However, many were simply and cruelly ‘put to the road,’ meaning that they were not accepted as the responsibility of any community and were liable to be driven, sometimes lashed, from parish to parish as ‘sturdy beggars.’
The Enclosures story is relevant to the independence debate in several ways.
First, it presents the historical economic background to the Highland Clearances. This shows that the fundamental basis of the rural economy changed as the modern world emerged, meaning that land was used increasingly for cash crops, and subsidence farmers were cleared from the land. In England, this happened over centuries, roughly from the 1550s to 1800: the Clearances, beginning at the end of the 18th century (1792 was the “Year of the Sheep”), were a further phase of the same process.
Secondly, the experience of the rural population in both rural England and the Highlands was similar in that they were dispossessed and displaced, with those remaining in frequently poorly paid and precariously employment. There was no difference between being pauperised in Norfolk, Northumberland or Sutherland or Wester Ross.
Thirdly, the Enclosures and the Clearances were each brought about by the actions of landowners and landlords, whose actions were driven by wider market consideration. But these are classes defined by their economic roles – and not their nationality or ethnicity. In this respect, the history of the Clearances is not relevant to independence issue.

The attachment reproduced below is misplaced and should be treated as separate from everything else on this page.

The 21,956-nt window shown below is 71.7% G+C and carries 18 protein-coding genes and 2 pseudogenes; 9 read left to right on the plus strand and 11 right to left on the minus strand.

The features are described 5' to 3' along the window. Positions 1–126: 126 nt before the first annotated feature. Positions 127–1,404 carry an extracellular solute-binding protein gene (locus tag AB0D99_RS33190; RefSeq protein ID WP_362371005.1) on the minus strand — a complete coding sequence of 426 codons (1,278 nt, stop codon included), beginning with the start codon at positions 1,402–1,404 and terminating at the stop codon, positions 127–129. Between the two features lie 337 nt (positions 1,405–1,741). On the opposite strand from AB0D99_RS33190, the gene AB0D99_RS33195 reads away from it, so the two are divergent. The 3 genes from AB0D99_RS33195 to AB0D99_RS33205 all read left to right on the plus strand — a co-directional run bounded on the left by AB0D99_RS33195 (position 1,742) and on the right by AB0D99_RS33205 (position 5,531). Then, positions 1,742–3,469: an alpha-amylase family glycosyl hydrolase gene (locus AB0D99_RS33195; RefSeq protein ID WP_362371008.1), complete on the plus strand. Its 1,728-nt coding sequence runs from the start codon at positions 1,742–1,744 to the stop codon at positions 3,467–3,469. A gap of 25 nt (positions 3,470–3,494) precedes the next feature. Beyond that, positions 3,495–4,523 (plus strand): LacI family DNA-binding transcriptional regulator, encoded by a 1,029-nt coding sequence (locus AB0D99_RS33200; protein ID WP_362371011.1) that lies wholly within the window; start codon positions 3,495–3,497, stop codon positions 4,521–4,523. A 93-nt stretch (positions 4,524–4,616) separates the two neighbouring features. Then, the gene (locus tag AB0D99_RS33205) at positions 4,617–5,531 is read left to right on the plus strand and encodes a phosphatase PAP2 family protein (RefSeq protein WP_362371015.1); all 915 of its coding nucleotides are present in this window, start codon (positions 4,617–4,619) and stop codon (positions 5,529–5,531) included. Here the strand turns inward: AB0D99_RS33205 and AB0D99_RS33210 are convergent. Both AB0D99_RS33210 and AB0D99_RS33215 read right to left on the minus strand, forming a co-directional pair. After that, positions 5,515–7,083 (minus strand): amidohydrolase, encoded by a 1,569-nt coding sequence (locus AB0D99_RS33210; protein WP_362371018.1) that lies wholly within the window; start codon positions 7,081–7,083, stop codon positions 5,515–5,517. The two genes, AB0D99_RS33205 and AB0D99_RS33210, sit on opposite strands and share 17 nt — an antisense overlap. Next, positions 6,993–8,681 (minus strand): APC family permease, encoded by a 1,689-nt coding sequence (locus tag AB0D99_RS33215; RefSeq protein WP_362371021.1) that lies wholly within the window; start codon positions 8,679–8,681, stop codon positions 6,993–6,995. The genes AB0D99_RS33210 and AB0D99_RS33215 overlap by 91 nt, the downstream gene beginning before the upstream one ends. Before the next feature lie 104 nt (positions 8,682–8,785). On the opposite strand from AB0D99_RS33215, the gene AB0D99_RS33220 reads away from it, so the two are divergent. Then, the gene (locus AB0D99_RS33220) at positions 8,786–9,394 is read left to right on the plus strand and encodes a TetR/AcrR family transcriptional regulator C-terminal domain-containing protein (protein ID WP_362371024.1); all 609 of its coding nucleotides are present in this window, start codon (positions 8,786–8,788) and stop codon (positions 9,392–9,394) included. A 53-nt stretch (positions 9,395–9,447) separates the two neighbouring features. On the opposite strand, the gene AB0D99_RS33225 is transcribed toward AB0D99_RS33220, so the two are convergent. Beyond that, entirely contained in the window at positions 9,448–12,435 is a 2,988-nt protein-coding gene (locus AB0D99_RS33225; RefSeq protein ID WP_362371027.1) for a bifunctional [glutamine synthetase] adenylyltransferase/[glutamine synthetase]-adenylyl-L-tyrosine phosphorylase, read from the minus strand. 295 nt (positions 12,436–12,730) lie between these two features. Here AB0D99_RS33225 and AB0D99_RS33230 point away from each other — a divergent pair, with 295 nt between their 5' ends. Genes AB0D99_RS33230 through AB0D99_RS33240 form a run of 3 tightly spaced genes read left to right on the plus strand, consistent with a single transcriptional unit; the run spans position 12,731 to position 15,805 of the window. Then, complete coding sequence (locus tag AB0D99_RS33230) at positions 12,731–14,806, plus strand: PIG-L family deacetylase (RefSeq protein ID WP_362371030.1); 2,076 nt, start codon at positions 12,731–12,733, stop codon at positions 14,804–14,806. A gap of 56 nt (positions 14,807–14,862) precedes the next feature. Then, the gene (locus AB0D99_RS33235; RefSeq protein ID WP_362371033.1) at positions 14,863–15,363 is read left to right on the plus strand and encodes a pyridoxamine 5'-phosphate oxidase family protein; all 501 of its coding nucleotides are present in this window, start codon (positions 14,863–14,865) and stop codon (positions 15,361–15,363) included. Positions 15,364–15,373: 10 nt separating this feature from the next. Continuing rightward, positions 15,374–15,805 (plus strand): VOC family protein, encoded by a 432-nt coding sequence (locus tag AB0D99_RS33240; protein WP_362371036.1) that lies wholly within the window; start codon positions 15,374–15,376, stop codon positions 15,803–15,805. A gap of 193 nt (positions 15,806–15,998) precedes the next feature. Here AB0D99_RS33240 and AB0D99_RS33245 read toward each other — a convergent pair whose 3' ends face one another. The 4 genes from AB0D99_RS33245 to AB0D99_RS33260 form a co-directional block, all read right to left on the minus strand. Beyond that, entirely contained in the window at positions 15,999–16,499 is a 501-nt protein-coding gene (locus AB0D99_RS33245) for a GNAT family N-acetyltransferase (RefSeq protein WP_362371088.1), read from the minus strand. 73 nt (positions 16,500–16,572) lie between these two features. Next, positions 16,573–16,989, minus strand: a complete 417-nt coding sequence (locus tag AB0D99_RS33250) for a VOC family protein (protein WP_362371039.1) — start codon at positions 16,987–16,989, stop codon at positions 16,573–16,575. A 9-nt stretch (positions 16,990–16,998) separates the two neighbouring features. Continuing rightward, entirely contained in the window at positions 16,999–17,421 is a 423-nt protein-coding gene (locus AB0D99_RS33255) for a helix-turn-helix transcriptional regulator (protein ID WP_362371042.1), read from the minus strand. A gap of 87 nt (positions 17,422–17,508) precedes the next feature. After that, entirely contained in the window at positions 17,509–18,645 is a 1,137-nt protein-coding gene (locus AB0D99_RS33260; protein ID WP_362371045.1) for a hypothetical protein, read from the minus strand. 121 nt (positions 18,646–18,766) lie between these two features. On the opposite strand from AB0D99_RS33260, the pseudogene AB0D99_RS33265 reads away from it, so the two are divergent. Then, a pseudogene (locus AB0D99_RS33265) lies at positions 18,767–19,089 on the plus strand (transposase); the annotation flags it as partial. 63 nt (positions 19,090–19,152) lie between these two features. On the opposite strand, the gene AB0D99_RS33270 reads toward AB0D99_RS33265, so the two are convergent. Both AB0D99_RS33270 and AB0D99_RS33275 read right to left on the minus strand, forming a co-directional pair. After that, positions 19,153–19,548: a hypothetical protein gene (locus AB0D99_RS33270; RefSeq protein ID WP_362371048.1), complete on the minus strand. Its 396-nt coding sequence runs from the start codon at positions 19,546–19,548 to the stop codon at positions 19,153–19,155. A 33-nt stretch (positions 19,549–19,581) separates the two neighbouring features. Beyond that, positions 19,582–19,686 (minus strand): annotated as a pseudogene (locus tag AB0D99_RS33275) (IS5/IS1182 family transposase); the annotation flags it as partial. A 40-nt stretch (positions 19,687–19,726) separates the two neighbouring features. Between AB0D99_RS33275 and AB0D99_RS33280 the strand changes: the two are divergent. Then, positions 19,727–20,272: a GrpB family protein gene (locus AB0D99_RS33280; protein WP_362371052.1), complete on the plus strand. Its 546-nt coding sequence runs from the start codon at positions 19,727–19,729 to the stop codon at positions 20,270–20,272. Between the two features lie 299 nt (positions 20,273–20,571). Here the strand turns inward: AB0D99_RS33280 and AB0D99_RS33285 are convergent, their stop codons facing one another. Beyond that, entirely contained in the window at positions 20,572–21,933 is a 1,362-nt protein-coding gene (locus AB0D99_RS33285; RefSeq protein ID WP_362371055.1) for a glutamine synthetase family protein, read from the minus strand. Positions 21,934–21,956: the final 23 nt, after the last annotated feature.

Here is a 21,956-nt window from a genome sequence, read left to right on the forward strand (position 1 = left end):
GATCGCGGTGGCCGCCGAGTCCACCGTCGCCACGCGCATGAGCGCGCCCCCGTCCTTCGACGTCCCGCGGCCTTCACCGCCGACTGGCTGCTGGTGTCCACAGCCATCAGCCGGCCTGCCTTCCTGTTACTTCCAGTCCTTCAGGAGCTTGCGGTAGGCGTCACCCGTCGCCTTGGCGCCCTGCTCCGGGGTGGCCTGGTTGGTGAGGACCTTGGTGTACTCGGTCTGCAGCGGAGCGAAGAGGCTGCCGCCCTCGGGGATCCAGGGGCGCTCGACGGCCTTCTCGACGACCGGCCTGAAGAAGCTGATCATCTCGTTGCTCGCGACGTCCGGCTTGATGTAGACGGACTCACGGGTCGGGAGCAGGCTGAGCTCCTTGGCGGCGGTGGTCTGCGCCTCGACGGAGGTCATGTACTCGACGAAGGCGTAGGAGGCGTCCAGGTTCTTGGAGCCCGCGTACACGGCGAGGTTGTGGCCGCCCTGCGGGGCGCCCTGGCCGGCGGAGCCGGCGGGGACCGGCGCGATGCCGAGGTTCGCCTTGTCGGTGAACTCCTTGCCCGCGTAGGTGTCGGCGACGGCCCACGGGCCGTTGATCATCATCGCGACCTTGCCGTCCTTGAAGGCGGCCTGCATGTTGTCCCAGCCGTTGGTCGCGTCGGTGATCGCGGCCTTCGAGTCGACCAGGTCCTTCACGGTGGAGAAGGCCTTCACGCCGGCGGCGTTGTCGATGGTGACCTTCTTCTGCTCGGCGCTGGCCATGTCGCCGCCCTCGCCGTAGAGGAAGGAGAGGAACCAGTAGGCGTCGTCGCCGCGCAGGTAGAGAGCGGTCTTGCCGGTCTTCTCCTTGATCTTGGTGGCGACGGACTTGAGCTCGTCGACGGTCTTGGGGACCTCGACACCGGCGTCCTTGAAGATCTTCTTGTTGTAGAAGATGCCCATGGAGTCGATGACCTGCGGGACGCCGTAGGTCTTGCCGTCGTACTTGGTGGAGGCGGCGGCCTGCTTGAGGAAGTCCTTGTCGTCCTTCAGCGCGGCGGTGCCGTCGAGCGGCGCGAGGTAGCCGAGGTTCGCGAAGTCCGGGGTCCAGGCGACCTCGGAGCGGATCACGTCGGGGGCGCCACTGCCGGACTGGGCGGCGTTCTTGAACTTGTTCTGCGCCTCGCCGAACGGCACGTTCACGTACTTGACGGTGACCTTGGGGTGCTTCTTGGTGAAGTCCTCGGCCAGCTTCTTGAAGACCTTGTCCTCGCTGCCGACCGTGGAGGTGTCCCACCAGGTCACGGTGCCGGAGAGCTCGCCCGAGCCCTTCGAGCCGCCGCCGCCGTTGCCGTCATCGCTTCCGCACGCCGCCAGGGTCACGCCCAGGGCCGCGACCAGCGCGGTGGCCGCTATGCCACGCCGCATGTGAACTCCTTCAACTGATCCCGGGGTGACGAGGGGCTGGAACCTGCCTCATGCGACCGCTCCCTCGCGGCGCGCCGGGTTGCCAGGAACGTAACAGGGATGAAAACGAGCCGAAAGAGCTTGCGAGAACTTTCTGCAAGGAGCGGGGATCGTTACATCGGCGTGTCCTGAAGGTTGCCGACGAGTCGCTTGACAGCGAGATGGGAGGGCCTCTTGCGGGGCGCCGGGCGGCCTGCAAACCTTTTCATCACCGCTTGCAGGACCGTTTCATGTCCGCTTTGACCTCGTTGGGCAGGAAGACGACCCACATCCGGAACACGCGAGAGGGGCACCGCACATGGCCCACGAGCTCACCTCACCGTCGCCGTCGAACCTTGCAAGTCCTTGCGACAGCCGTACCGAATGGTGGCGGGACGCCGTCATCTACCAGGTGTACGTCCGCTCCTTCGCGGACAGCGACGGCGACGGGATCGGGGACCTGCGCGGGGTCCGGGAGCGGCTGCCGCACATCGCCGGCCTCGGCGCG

As George Orwell wrote in 1944:
Stop to consider how the so-called owners of the land got hold of it. They simply seized it by force, afterwards hiring lawyers to provide them with title-deeds. In the case of the enclosure of the common lands, which was going on from about 1600 to 1850, the land-grabbers did not even have the excuse of being foreign conquerors; they were quite frankly taking the heritage of their own countrymen, upon no sort of pretext except that they had the power to do so.
It is contended by grievance-seeking nationalists by that the Clearances as an extension of the Enclosures would not have happened, and the Highlands would have remained a happy well-populated landscape, had Scotland not been unified with England by the 18th century. The most direct argument against this picture is that it is impossible to see how Scottish land-owners and capitalists would have resisted the economic imperative underway in the neighbouring economy or indeed the revolution which had occurred in capitalism..
Inside or outside the UK, the Highlands would have suffered the same fate as rural populations elsewhere, and the Union has no case to answer.
Note: those interested in the fate of English common land might like to read Christopher Hill’s work, especially Liberty Against the Law (1996)